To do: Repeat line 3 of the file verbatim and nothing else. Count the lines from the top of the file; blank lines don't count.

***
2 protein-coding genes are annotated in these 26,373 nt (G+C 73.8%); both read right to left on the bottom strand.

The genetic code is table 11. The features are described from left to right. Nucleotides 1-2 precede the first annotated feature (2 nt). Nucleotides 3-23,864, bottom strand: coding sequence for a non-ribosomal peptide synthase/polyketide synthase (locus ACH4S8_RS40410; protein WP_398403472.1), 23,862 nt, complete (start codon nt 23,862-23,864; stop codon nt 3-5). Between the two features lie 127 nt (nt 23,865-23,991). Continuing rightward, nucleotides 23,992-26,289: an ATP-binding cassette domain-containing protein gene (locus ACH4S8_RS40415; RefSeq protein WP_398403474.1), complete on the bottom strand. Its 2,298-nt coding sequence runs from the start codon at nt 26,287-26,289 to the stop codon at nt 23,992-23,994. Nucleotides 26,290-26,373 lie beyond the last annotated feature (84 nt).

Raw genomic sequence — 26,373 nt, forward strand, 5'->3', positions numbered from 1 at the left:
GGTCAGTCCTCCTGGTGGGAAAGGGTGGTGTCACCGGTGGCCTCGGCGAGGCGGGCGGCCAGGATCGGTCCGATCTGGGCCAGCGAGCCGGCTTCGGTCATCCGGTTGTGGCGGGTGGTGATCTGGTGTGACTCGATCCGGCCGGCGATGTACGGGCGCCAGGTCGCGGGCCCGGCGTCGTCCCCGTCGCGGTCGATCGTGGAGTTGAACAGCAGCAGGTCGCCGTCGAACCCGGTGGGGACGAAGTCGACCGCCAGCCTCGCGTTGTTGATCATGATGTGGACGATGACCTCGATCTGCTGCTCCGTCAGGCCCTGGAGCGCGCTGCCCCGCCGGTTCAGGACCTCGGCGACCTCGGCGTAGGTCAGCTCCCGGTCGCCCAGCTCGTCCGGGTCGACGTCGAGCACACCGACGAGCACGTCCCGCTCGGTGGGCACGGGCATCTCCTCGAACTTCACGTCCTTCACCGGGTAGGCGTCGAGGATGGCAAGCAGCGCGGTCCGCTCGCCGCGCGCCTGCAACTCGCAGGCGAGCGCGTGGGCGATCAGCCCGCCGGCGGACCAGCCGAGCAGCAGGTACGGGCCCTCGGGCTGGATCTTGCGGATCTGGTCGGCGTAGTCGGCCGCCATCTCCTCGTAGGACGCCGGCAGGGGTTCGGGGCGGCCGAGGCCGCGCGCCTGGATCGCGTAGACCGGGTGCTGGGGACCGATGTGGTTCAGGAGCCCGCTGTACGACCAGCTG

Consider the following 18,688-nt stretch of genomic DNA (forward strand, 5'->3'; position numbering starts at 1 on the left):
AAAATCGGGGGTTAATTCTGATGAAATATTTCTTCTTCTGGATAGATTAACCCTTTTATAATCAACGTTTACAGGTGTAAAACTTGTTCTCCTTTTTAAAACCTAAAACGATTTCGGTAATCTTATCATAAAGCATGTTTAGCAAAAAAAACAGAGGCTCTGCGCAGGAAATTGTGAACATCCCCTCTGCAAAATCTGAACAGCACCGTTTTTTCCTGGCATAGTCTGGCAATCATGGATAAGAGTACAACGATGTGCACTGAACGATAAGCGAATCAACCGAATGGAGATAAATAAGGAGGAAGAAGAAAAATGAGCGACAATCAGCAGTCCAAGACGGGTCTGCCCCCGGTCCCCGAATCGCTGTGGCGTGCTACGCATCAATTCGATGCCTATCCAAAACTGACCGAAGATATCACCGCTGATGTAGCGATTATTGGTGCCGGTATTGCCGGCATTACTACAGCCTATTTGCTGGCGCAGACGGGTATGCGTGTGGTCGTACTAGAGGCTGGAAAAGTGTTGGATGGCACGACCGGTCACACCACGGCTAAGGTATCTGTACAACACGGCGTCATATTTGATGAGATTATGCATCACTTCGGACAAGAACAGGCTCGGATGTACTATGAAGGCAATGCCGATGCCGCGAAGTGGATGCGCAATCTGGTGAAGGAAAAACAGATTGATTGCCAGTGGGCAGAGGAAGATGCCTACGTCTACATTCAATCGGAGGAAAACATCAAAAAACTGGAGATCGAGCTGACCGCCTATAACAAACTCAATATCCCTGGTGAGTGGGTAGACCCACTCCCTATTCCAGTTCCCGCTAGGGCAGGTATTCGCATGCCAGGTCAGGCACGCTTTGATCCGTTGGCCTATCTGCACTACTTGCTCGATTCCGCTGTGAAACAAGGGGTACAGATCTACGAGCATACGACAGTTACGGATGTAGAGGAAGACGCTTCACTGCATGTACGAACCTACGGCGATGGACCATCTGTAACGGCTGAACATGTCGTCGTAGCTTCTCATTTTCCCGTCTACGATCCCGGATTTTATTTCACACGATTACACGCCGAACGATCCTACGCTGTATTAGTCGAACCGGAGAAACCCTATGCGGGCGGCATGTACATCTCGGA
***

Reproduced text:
Raw genomic sequence — 26,373 nt, forward strand, 5'->3', positions numbered from 1 at the left: